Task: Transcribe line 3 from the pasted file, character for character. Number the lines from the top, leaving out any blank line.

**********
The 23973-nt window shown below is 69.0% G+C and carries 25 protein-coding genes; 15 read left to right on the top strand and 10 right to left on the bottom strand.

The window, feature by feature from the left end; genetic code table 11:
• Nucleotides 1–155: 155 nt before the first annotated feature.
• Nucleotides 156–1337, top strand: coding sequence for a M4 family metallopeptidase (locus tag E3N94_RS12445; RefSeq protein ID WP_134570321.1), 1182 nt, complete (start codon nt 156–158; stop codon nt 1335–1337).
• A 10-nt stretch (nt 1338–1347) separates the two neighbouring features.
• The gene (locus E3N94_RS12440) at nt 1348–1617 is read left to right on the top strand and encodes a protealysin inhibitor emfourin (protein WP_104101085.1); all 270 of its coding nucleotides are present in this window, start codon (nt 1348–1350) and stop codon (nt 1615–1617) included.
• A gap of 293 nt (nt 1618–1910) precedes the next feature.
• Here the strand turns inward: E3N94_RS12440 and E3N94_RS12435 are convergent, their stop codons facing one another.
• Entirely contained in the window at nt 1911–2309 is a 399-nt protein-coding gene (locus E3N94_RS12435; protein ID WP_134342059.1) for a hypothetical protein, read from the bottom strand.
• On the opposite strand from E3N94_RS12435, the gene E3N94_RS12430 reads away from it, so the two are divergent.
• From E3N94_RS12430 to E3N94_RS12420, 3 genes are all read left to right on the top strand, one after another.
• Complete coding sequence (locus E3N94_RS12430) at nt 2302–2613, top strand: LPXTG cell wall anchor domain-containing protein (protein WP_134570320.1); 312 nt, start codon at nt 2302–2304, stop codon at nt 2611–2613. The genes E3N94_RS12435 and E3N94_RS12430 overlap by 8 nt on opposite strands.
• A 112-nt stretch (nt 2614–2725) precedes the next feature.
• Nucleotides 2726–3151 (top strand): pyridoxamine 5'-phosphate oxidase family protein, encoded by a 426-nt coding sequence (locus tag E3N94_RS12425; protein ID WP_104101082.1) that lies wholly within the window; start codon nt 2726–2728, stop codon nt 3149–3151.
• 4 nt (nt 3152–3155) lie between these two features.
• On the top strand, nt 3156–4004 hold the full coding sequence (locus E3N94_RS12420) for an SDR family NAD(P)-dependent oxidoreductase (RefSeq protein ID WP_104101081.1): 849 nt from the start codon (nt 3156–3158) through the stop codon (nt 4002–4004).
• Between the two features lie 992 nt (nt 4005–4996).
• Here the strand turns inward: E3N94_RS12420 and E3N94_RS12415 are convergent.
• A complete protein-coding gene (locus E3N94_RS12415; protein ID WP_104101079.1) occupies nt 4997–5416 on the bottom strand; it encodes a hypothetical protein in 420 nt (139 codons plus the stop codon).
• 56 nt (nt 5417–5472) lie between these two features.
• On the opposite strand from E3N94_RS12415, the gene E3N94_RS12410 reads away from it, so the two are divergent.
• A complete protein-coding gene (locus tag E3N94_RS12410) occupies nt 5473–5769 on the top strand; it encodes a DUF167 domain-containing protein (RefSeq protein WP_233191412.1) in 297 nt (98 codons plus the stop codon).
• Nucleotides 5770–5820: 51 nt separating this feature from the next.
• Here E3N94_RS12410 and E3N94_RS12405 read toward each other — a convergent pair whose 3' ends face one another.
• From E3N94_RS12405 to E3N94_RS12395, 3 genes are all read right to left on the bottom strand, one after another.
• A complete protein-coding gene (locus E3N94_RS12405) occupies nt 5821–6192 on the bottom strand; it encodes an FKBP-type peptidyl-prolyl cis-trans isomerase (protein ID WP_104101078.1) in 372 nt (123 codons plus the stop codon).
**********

• Nucleotides 1–155: 155 nt before the first annotated feature.